I also think Cenk came off a bit bad with the situation involving Jill Pike, who was one of the original Turks on The Young Turks.  She wanted more involvement with the political aspects, and Cenk wanted her on the pop culture fluff type stories. 

Maybe I'm wrong, and the whole of information that I have on that situation with Pike, other than me knowing she used to be on the show but is no longer a part of it, is what I saw in this documentary, however I really got the impression that Cenk wanted a pretty attractive woman to do the bullshit nonsense stories, and to leave the politics up to the men who know that type of stuff.  It honestly came off like he just did not have the faith in Jill, as a woman, to do the serious stories, and almost had a Ron Burgundy like sexist response of "No, no, no, this is what you do, and this over here is what WE do."  And then, when she decides to take a job in DC to do what she loves, more serious stories, he doesn't seem to like that, and then he replaces her with Ana Kasparian, who was at that time an intern, and to this day, she 99% does just the second half stories which are predominantly sex type stories and porn related and whatever.

The quality of stories in the second hour are a lot better than they were in the beginning of the show, and there are some fascinating stories she covers, but no one confuses the first and the second hours of the show.  The first hour is the serious one and it's almost all men, and the second one is where they bring in the attractive women to do the stories about porn stars, or Japanese Sex Robots or whatever, along with a male co-host, either Cenk or Ben or Jimmy Dore, or whoever the first hour holdovers are on that particular day.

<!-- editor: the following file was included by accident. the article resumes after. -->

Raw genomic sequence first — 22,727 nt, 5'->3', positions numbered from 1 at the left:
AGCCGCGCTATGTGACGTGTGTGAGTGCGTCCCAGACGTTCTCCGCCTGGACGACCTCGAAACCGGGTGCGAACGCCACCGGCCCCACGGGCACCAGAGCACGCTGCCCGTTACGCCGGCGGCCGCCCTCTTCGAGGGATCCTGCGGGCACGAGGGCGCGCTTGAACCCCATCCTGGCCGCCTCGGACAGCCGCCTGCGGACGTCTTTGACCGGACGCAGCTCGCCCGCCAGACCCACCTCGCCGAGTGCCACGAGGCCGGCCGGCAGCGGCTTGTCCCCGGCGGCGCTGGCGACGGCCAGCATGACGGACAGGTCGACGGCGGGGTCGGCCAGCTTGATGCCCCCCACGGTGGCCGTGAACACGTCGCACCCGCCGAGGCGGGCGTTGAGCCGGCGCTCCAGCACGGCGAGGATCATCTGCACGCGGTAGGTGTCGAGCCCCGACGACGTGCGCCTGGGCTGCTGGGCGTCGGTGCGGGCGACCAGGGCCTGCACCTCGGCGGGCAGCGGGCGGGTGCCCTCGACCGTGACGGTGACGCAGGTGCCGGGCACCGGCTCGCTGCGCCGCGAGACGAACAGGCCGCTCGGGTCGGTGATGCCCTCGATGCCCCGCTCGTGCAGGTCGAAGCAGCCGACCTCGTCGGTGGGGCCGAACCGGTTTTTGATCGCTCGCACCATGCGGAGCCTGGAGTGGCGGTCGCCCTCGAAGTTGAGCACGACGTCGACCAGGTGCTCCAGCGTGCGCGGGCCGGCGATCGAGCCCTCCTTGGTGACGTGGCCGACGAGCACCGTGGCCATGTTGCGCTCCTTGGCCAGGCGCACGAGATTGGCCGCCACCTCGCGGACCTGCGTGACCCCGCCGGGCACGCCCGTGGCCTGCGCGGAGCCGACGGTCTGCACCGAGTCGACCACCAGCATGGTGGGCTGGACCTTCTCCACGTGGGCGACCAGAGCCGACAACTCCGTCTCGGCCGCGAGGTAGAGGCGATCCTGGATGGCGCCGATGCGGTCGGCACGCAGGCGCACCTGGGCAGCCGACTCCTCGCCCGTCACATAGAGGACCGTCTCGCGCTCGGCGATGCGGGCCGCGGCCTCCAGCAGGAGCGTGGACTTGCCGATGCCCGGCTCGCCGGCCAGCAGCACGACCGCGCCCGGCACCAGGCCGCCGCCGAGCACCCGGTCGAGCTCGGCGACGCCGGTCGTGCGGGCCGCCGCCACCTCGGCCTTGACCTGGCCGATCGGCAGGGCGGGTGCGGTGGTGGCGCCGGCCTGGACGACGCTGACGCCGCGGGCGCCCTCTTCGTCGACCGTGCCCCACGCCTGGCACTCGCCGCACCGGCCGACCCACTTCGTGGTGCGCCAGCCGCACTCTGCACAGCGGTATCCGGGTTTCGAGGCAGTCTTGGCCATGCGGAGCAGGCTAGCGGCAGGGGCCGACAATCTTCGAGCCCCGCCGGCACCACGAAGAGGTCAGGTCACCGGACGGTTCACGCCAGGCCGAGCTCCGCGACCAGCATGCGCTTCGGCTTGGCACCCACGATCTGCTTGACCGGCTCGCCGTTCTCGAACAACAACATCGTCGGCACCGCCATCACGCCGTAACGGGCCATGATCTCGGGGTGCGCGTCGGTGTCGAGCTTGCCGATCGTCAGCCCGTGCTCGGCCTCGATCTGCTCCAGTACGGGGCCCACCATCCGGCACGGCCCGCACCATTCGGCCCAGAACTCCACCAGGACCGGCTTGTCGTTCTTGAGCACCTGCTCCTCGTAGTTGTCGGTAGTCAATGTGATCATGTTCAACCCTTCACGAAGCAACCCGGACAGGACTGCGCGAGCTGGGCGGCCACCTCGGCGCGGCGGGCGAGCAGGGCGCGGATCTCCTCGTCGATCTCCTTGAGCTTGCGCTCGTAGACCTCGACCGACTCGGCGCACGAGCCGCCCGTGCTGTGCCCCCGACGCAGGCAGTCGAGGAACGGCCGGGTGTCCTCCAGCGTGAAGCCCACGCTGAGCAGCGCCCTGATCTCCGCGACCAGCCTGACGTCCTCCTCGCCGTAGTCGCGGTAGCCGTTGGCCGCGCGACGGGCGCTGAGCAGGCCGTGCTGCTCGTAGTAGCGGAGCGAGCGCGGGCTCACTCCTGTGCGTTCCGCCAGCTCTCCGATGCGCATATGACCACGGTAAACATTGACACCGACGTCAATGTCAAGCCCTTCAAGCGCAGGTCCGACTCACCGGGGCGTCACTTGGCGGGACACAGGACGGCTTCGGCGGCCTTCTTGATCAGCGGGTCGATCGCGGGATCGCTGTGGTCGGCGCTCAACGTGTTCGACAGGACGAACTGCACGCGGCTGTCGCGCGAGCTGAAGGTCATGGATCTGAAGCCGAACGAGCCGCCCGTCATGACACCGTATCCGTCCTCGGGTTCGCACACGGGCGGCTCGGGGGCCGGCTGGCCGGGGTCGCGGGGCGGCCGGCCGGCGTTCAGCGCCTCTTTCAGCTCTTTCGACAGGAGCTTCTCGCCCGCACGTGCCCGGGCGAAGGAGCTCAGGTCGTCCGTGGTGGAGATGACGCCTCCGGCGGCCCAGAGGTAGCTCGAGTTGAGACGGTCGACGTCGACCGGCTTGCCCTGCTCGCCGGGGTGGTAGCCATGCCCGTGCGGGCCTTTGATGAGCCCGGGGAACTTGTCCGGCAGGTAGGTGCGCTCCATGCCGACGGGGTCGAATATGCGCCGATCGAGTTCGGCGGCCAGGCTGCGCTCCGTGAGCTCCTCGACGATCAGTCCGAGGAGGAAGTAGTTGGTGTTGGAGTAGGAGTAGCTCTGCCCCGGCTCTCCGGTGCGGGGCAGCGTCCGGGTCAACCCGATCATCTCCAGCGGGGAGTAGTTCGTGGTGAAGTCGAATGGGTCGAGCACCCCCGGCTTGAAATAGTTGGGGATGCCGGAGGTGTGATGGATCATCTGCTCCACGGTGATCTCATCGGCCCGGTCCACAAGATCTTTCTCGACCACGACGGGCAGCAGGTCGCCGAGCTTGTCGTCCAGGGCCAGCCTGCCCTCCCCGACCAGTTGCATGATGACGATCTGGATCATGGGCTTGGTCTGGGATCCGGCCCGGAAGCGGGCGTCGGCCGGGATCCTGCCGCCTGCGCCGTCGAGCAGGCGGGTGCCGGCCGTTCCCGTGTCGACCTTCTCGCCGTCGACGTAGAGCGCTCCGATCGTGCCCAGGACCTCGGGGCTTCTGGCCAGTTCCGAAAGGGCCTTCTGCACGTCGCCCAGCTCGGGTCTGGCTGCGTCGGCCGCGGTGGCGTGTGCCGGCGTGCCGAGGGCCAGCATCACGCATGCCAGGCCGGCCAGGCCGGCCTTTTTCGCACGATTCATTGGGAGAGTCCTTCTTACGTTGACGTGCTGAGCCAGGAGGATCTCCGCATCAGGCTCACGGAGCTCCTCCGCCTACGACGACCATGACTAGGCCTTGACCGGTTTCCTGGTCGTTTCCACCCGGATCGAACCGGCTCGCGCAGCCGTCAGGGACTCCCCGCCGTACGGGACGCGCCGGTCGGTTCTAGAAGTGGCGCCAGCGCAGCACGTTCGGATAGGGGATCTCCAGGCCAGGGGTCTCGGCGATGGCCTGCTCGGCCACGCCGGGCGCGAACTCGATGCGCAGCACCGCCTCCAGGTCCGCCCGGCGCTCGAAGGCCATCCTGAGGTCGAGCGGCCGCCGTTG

Being a long time listener of the show I can sense Ana's frustration, and this is not from the documentary, but from recent weeks, in which she kind of vents her feelings about how there are those who write in in the comments of the Youtube videos about her and how she's only there because of her looks and "her boobs" and whatnot.  To be clear I don't necessarily think that she's only there because of her looks.  She's more than qualified to do  these stories, and I think she would make  a great host that can do serious stories as well.  I DO however believe that to say that her attractiveness plays no role whatsoever in her being on is ludicrous and I don't think she would even argue with that.  It's not the only reason, and it shouldn't be used as a way to dismiss her or diminish her contributions, although it has been by ignorant mouthbreathing knuckledraggers, but I think just like any woman in any industry that relies on being the face of something, your appearance matters.

Just like NFL sideline reporters, often after they get to a certain age, they're pushed out in favor of the prettier, younger, perkier options.  It sucks but it's how it is.

EDIT: I wanted to clarify that there are instances of Ana or other women co-anchoring the 1st hour, particularly when Cenk is away on other business, however for the most part, the 1st hour is overwhelmingly male dominated, while the second "lighter" hour, has I would say a predominantly, not not overwhelmingly female makeup.

All in all, this was a very informative documentary, if you are interested in learning more about Cenk's rise from humble beginnings to the level that he's at now.  It doesn't go quite as deep as it could, and I agree with those in the "What the Flick" review, when they pointed out that it would have been nice to have had some insight into how his turning down the multi-million dollar deal with MSNBC resonated with his wife Wendy, considering they just had a kid recently.  In fact, there's hardly any interviews with Wendy.  I would have liked to have heard her thoughts on some of the decisions Cenk had made over the years that seemed insane, and then things turned out okay, such as turning down the Sirius XM deal, or the aforementioned MSNBC deal.